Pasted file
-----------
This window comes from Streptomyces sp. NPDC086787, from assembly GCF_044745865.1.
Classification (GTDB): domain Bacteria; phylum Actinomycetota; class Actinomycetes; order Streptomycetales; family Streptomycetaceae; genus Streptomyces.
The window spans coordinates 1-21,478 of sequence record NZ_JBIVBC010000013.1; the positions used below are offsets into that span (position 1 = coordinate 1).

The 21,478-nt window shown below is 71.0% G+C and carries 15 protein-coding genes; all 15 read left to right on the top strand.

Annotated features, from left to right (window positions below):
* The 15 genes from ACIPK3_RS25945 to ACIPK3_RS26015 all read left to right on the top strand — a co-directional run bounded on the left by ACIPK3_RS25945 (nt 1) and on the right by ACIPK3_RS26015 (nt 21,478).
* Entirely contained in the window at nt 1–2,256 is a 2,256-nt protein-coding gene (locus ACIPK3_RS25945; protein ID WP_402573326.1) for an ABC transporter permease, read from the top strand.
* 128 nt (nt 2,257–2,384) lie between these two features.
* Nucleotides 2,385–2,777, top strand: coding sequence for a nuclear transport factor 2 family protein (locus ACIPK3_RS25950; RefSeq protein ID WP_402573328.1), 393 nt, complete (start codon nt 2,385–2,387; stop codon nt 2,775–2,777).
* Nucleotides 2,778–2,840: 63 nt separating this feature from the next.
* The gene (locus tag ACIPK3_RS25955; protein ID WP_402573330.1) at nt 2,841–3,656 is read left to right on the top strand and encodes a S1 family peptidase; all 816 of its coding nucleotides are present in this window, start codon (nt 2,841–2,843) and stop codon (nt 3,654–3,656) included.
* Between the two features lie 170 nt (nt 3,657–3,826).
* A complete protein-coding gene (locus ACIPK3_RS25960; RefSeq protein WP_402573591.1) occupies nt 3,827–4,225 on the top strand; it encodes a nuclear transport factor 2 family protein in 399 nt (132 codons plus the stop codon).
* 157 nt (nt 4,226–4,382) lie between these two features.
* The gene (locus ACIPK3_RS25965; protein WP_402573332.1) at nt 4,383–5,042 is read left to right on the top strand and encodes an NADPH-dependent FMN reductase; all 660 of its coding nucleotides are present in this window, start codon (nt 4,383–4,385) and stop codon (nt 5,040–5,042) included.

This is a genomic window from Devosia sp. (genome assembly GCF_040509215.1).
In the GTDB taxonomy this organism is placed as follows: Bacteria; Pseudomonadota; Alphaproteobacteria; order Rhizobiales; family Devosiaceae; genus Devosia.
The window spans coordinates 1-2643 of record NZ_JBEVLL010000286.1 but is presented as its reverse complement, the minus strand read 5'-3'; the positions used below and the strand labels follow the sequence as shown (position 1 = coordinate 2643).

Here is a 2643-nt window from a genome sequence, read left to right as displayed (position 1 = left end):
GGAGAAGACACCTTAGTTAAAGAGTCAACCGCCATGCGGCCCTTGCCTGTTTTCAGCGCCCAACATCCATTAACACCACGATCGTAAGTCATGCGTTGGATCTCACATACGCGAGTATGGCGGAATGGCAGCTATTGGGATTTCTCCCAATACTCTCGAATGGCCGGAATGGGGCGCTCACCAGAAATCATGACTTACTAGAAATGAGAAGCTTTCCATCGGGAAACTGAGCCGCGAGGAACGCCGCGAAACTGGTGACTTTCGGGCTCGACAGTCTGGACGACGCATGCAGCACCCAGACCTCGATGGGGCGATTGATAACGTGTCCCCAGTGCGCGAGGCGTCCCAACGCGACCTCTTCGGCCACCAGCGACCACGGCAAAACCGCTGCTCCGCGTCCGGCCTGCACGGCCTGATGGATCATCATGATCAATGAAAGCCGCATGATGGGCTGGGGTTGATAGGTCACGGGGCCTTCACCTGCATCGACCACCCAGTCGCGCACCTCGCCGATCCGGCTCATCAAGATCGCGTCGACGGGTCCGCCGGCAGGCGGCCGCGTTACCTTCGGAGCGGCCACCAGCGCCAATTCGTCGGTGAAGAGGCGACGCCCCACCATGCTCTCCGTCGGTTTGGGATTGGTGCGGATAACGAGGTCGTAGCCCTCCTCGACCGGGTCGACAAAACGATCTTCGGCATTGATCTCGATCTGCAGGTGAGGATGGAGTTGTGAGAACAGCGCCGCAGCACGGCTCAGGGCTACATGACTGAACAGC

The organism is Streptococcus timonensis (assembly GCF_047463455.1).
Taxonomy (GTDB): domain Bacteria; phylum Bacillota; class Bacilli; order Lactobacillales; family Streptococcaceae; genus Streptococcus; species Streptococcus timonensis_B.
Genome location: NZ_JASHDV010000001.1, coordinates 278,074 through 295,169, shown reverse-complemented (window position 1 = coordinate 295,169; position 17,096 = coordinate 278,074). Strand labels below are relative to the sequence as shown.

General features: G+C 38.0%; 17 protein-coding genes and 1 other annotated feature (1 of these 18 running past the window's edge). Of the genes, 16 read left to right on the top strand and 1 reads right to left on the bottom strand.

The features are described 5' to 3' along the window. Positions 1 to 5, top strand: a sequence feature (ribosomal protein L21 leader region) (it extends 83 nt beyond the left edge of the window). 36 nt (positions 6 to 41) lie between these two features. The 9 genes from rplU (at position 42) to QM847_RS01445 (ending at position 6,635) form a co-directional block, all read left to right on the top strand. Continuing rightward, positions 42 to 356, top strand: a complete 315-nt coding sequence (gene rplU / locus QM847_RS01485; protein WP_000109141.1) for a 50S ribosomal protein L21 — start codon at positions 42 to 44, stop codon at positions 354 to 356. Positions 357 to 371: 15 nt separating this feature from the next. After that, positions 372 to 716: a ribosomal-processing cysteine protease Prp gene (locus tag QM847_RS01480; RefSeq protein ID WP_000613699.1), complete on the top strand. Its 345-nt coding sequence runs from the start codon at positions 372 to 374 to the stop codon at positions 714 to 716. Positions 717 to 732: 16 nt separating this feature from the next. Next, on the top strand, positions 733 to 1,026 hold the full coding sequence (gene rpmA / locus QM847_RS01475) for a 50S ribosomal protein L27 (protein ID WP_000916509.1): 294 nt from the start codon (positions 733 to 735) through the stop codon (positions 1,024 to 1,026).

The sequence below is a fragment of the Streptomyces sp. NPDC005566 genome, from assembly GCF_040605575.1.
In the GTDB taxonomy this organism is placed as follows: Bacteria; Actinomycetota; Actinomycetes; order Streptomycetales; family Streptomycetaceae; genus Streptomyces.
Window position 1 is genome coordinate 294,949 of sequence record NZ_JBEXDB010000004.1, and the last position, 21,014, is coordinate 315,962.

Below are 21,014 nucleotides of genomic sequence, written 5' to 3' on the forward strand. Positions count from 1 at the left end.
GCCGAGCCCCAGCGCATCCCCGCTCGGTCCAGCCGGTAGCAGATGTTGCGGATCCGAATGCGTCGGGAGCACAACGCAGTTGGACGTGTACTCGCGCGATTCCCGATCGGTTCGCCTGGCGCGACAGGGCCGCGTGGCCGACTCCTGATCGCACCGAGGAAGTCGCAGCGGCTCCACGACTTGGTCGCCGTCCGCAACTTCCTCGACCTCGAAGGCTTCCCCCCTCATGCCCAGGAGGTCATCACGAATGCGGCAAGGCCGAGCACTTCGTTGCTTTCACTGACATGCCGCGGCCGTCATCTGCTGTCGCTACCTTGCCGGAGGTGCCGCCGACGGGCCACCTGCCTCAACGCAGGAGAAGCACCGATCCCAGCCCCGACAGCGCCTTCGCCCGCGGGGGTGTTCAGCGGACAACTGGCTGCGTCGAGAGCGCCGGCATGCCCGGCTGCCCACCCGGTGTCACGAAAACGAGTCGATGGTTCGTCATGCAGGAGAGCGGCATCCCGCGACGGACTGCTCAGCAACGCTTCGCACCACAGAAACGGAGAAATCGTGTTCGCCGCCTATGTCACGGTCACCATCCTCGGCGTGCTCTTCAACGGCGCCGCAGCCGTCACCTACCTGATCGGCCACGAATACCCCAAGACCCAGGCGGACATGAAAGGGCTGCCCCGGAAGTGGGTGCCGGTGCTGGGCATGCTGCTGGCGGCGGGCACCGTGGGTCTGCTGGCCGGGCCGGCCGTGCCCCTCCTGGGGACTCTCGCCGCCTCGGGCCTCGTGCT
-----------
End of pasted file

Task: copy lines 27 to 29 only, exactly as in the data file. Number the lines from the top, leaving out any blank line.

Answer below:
In the GTDB taxonomy this organism is placed as follows: Bacteria; Actinomycetota; Actinomycetes; order Streptomycetales; family Streptomycetaceae; genus Streptomyces.
Window position 1 is genome coordinate 294,949 of sequence record NZ_JBEXDB010000004.1, and the last position, 21,014, is coordinate 315,962.

Below are 21,014 nucleotides of genomic sequence, written 5' to 3' on the forward strand. Positions count from 1 at the left end.